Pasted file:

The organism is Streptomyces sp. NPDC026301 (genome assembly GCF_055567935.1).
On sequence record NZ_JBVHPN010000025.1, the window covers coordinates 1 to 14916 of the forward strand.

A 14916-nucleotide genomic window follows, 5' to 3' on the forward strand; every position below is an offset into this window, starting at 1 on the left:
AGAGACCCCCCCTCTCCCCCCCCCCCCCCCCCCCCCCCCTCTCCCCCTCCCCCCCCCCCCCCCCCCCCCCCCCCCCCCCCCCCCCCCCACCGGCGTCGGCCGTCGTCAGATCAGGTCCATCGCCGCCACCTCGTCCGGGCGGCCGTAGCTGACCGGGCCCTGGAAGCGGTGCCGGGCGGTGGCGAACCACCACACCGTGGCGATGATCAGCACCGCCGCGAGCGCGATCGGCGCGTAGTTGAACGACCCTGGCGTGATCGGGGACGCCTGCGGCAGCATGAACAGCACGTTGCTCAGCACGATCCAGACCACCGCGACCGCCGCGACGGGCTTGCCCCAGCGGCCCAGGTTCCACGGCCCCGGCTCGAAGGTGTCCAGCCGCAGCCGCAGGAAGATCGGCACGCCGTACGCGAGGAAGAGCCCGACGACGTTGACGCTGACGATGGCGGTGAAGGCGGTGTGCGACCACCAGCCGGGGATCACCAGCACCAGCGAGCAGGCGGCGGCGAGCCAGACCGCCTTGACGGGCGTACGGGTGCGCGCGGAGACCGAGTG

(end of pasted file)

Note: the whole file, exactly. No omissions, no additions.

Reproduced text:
The organism is Streptomyces sp. NPDC026301 (genome assembly GCF_055567935.1).
On sequence record NZ_JBVHPN010000025.1, the window covers coordinates 1 to 14916 of the forward strand.

A 14916-nucleotide genomic window follows, 5' to 3' on the forward strand; every position below is an offset into this window, starting at 1 on the left:
AGAGACCCCCCCTCTCCCCCCCCCCCCCCCCCCCCCCCCTCTCCCCCTCCCCCCCCCCCCCCCCCCCCCCCCCCCCCCCCCCCCCCCCACCGGCGTCGGCCGTCGTCAGATCAGGTCCATCGCCGCCACCTCGTCCGGGCGGCCGTAGCTGACCGGGCCCTGGAAGCGGTGCCGGGCGGTGGCGAACCACCACACCGTGGCGATGATCAGCACCGCCGCGAGCGCGATCGGCGCGTAGTTGAACGACCCTGGCGTGATCGGGGACGCCTGCGGCAGCATGAACAGCACGTTGCTCAGCACGATCCAGACCACCGCGACCGCCGCGACGGGCTTGCCCCAGCGGCCCAGGTTCCACGGCCCCGGCTCGAAGGTGTCCAGCCGCAGCCGCAGGAAGATCGGCACGCCGTACGCGAGGAAGAGCCCGACGACGTTGACGCTGACGATGGCGGTGAAGGCGGTGTGCGACCACCAGCCGGGGATCACCAGCACCAGCGAGCAGGCGGCGGCGAGCCAGACCGCCTTGACGGGCGTACGGGTGCGCGCGGAGACCGAGTG